The impending release of Slick Ricks first album in six years called for preparation. It meant diggin in the crates and reviewing dusty cassette copies of The Great Adventures of Slick Rick, The Rulers Back and even Behind Bars. It was remedial Rick "Slick 101," if you will.
In an age when rap music outgrosses pop and country, and more rap albums are released in a year than any other form of music, a new release by one of the greatest MCs of all time should not be taken lightly. Its not just that Slick Rick puts words together well or that he has a dope voice. Its not even that he tells some of the wittiest stories on record. Its a combination of all this and then some. Hes one of the only MCs who can rightfully: "make memories sealed in almanacs," "bring that lovin feelin back to rap," "own America" and "throw that other rapper to the lions."
Quips like these make The Art of Storytelling feel as good as it sounds. The 1999 MC Ricky D is unapologetically older (34), married, mature and clever as ever. Not many MCs can get away with cramming a song about fidelity ("Two Way Street") and another about the joys of rough anal sex ("Adults Only") onto one album. But thats why fans love him, because for years hes made these extreme sides of himself seem abnormally normal. The guest rappers on the album Nas, Big Boi, Snoop Dogg, Raekwon, Canibus all sound like the students they are next to Rick. And Doug E. Freshs appearance on the albums final three songs two of which are live versions of "La Di Da Di" and "The Show" is simply kismet.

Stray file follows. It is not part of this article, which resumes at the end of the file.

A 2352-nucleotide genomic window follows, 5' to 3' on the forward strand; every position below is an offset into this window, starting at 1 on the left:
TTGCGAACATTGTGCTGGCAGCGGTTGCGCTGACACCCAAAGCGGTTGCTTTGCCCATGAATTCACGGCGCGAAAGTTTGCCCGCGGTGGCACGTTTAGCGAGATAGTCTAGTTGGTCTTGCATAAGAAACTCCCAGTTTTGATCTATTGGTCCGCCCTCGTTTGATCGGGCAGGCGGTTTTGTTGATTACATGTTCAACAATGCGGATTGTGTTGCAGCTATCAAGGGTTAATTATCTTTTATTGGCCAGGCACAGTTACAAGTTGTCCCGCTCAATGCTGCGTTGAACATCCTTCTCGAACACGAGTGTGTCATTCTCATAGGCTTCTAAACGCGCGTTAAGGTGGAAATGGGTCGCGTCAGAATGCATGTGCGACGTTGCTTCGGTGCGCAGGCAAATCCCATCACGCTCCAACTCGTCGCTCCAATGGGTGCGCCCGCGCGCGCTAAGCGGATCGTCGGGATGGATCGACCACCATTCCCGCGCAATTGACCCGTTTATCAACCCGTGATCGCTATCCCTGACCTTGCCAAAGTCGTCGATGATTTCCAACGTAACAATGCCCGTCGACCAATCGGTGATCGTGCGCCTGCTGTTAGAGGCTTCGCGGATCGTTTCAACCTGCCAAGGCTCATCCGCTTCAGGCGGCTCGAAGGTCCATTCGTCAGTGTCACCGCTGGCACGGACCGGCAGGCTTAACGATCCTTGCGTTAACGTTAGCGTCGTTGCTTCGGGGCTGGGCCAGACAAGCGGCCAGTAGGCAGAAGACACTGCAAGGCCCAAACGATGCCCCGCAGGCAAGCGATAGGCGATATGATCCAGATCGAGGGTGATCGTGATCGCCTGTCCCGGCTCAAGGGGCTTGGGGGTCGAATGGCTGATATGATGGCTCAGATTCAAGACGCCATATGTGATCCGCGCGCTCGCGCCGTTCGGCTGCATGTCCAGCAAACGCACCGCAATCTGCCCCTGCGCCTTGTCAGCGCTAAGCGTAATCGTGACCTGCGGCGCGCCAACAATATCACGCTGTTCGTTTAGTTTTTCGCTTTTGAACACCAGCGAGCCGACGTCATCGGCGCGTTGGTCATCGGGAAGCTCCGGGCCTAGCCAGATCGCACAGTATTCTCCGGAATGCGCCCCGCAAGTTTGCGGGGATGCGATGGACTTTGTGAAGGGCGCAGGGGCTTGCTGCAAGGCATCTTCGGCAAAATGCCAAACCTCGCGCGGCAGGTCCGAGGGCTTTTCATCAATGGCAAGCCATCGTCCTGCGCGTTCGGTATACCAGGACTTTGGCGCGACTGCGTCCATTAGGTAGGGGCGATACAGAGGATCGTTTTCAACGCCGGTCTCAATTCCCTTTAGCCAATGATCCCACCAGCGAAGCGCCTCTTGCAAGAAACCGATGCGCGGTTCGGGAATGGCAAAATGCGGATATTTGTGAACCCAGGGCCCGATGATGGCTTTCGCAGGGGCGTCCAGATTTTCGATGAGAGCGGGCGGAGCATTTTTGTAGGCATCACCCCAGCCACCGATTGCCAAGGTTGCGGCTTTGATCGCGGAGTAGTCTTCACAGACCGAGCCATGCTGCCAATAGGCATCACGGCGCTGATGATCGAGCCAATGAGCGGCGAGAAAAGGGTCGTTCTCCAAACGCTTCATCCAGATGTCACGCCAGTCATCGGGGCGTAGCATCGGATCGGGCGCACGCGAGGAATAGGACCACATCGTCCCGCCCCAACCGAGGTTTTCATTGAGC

Sound the trumpets. The rulers back.
We welcome readers to submit letters regarding articles and content in Detroit Metro Times. Letters should be a minimum of 150 words, refer to content that has appeared on Detroit Metro Times, and must include the writer's full name, address, and phone number for verification purposes. No attachments will be considered. Writers of letters selected for publication will be notified via email. Letters may be edited and shortened for space.
Email us at firstname.lastname@example.org.
Support Local Journalism.
Join the Detroit Metro Times Press Club
Local journalism is information. Information is power. And we believe everyone deserves access to accurate independent coverage of their community and state. Our readers helped us continue this coverage in 2020, and we are so grateful for the support.
Help us keep this coverage going in 2021. Whether it's a one-time acknowledgement of this article or an ongoing membership pledge, your support goes to local-based reporting from our small but mighty team.
Join the Metro Times Press Club for as little as $5 a month.